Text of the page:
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The End of the World: A Love Story By Edward Eggleston Characters: 7348

Updated: 2017-12-01 00:02

Just at this point arrived Mr. Hall, whom I have before described as the good but callow Methodist preacher on the circuit. Some people think that a minister of the gospel should be exempt from criticism, ridicule, and military duty. But the manly minister takes his lot with the rest. Nothing could be more pernicious than making the foibles of a minister sacred. Doubtless Mr. Hall has long since come to laugh at his own early follies, his official sanctimoniousness, and all that; and why should not I, who have been a callow circuit-preacher myself in my day, laugh at my Brother Hall, for the good of his kind?

He had come to visit Sister Cynthy Ann, whose name had long stood on the class-book at Harden's Cross-Roads as a good and acceptable member of the church in full connection. He was visiting formally and officially each family in which there was a member. Had he visited informally and unofficially, and like a man instead of like a minister, he would have done more good. But he came to Samuel Anderson's, and informed Mrs. Anderson that he was visiting his members, and that as one of her household was a member, he would like to have a little religious conversation and prayer with the family. Would she please gather them together?

So Julia was called down-stairs, and Jonas was invited in from the kitchen. The sight of him distressed Brother Hall. For was not this New Light sent here by Satan to lead astray one of his flock? But, at least, he would labor faithfully with him.

He began with Mr. Samuel Anderson. But that worthy, after looking at his wife in vain for a cue, darted off about the trumpets of the Apocalypse.

"Mr. Anderson, as head of this family, your responsibility is very great. Do you feel the full assurance, my brother?" asked Mr. Hall.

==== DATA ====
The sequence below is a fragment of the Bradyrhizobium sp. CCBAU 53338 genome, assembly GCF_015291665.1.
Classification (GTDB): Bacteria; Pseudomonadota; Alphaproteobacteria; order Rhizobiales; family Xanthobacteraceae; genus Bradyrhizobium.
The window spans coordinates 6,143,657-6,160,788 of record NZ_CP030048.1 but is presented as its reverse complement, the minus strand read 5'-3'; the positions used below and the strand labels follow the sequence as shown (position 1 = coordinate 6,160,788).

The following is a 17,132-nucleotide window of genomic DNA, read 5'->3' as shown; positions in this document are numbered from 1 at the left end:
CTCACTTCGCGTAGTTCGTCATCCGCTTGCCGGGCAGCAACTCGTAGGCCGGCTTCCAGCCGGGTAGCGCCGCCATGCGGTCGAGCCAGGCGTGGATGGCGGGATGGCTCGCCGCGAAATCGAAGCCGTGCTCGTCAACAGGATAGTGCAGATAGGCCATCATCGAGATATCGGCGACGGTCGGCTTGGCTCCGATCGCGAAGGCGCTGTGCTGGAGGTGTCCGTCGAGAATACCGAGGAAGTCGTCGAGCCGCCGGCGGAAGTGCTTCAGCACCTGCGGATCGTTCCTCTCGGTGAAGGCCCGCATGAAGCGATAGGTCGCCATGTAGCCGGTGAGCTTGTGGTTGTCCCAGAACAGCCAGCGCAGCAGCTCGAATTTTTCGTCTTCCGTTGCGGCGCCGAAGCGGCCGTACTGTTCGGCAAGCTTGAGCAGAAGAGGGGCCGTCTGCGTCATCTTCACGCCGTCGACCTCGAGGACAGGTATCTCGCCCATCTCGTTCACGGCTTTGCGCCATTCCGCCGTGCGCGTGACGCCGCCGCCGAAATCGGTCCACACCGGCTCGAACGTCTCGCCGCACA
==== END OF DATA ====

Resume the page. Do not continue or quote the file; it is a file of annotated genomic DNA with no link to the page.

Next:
"Yes," said Mr. Anderson, "I am standing with my lamp trimmed and ready. I am listening for the midnight shout. To-night the trumpet may sound. I am afraid you don't do your duty, or you would lift up your voice. The tune and times and a half are almost out."

Mr. Hall was a little dashed at this. A man whose religious conversation is of a set and conventional type, is always shocked and jostled when he is thrown from the track. And he himself, like everybody else, had felt the Adventist infection, and did not want to commit himself. So he turned to Mrs. Anderson. She answered like a seraph every question put to her--the conventional questions never pierce the armor of a hypocrite or startle the conscience of a self-deceiver. Mr. Hall congratulated her in his most official tone (a compound of authority, awfulness, and sanctity) on her deep experience of the things that made for her everlasting peace. He told her that people of her high attainments must beware of spiritual pride. And Mrs. Anderson took the warning with beautiful meekness, sinking into forty fathoms of undisguised and rather ostentatious humility, heaving solemn sighs in token of self-reproach--a self-reproach that did not penetrate the cuticle.


"And you, Sister Cynthy Ann," he said, fighting shy of Jonas for the present, "I trust you are trying to let your light shine. Do you feel that you are pressing on?"

Poor Cynthy Ann sank into a despondency deeper than usual. She was afeard not. Seemed like as ef her heart was cold and dead to God. Seemed like as ef she couldn't no ways gin up the world. It weighed her down like a rock, and many was the fight she had with the enemy. No, she wuzn't getting on.

"My dear sister," said Mr. Hall, "let me warn you. Here is Mrs. Anderson, who has given up the world entirely. I hope you'll follow so good an example. D